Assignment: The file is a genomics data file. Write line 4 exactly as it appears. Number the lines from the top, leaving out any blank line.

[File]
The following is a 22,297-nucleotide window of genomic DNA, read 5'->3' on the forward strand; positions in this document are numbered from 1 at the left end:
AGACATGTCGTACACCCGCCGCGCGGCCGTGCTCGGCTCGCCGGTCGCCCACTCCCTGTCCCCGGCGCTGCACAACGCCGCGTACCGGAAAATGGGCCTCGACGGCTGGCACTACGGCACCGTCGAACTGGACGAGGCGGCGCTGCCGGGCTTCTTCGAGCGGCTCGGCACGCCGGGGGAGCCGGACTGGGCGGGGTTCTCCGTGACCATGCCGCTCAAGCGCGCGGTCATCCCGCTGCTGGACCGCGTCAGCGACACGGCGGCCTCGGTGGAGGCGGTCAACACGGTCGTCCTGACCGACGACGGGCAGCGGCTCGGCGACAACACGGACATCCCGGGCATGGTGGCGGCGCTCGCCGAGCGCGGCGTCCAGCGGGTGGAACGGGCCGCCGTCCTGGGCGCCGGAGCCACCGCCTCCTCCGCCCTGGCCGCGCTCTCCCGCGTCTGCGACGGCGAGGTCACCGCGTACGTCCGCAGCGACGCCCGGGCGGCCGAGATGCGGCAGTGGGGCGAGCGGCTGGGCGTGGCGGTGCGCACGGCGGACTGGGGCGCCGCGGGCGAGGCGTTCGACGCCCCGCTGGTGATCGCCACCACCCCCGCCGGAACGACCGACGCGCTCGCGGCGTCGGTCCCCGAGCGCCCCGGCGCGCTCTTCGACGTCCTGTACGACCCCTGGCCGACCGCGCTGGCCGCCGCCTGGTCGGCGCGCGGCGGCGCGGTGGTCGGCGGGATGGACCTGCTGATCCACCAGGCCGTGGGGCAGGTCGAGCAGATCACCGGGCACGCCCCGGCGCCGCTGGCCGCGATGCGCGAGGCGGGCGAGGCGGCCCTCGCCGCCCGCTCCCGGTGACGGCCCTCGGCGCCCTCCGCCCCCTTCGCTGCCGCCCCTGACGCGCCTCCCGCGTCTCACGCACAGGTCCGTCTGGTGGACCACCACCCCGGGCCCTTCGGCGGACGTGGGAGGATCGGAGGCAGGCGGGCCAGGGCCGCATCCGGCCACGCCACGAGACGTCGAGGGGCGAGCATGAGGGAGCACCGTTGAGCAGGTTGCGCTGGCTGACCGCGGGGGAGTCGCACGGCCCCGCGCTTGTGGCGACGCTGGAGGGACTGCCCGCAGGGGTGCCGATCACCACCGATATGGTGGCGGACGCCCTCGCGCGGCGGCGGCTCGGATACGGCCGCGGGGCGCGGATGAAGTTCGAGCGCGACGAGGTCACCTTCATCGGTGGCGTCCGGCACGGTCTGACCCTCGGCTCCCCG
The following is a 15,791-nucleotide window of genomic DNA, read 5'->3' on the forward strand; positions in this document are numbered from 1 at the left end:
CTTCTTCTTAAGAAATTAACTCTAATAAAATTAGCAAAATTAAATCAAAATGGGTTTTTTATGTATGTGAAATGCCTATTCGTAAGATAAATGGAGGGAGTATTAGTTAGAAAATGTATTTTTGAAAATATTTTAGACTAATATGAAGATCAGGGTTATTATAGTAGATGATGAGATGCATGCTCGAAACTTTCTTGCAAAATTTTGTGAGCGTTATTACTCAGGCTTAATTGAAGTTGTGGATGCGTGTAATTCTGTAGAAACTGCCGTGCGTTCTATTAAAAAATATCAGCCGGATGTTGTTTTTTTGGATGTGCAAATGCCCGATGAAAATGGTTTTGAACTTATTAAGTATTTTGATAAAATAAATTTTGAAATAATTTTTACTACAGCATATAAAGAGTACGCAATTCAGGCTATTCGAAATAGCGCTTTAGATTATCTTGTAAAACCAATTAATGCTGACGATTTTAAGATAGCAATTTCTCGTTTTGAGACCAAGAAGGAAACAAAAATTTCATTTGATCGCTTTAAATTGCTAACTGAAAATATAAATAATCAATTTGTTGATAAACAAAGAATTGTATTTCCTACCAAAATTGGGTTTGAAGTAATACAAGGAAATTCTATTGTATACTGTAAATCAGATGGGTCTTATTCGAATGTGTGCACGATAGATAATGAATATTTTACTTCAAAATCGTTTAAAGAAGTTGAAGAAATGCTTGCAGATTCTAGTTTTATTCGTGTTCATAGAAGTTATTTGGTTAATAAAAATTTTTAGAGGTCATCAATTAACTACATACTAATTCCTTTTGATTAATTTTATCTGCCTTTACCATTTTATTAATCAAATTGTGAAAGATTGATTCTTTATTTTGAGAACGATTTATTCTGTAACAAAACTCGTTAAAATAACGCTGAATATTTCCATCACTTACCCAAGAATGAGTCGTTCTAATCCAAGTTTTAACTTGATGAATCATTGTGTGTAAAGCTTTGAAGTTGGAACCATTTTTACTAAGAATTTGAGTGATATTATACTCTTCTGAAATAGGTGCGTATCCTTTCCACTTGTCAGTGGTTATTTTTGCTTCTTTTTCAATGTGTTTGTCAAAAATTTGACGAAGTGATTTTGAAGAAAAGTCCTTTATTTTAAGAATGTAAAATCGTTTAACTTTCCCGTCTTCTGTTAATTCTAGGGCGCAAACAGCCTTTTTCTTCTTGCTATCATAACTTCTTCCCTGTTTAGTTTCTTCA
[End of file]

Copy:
CTTCTTCTTAAGAAATTAACTCTAATAAAATTAGCAAAATTAAATCAAAATGGGTTTTTTATGTATGTGAAATGCCTATTCGTAAGATAAATGGAGGGAGTATTAGTTAGAAAATGTATTTTTGAAAATATTTTAGACTAATATGAAGATCAGGGTTATTATAGTAGATGATGAGATGCATGCTCGAAACTTTCTTGCAAAATTTTGTGAGCGTTATTACTCAGGCTTAATTGAAGTTGTGGATGCGTGTAATTCTGTAGAAACTGCCGTGCGTTCTATTAAAAAATATCAGCCGGATGTTGTTTTTTTGGATGTGCAAATGCCCGATGAAAATGGTTTTGAACTTATTAAGTATTTTGATAAAATAAATTTTGAAATAATTTTTACTACAGCATATAAAGAGTACGCAATTCAGGCTATTCGAAATAGCGCTTTAGATTATCTTGTAAAACCAATTAATGCTGACGATTTTAAGATAGCAATTTCTCGTTTTGAGACCAAGAAGGAAACAAAAATTTCATTTGATCGCTTTAAATTGCTAACTGAAAATATAAATAATCAATTTGTTGATAAACAAAGAATTGTATTTCCTACCAAAATTGGGTTTGAAGTAATACAAGGAAATTCTATTGTATACTGTAAATCAGATGGGTCTTATTCGAATGTGTGCACGATAGATAATGAATATTTTACTTCAAAATCGTTTAAAGAAGTTGAAGAAATGCTTGCAGATTCTAGTTTTATTCGTGTTCATAGAAGTTATTTGGTTAATAAAAATTTTTAGAGGTCATCAATTAACTACATACTAATTCCTTTTGATTAATTTTATCTGCCTTTACCATTTTATTAATCAAATTGTGAAAGATTGATTCTTTATTTTGAGAACGATTTATTCTGTAACAAAACTCGTTAAAATAACGCTGAATATTTCCATCACTTACCCAAGAATGAGTCGTTCTAATCCAAGTTTTAACTTGATGAATCATTGTGTGTAAAGCTTTGAAGTTGGAACCATTTTTACTAAGAATTTGAGTGATATTATACTCTTCTGAAATAGGTGCGTATCCTTTCCACTTGTCAGTGGTTATTTTTGCTTCTTTTTCAATGTGTTTGTCAAAAATTTGACGAAGTGATTTTGAAGAAAAGTCCTTTATTTTAAGAATGTAAAATCGTTTAACTTTCCCGTCTTCTGTTAATTCTAGGGCGCAAACAGCCTTTTTCTTCTTGCTATCATAACTTCTTCCCTGTTTAGTTTCTTCA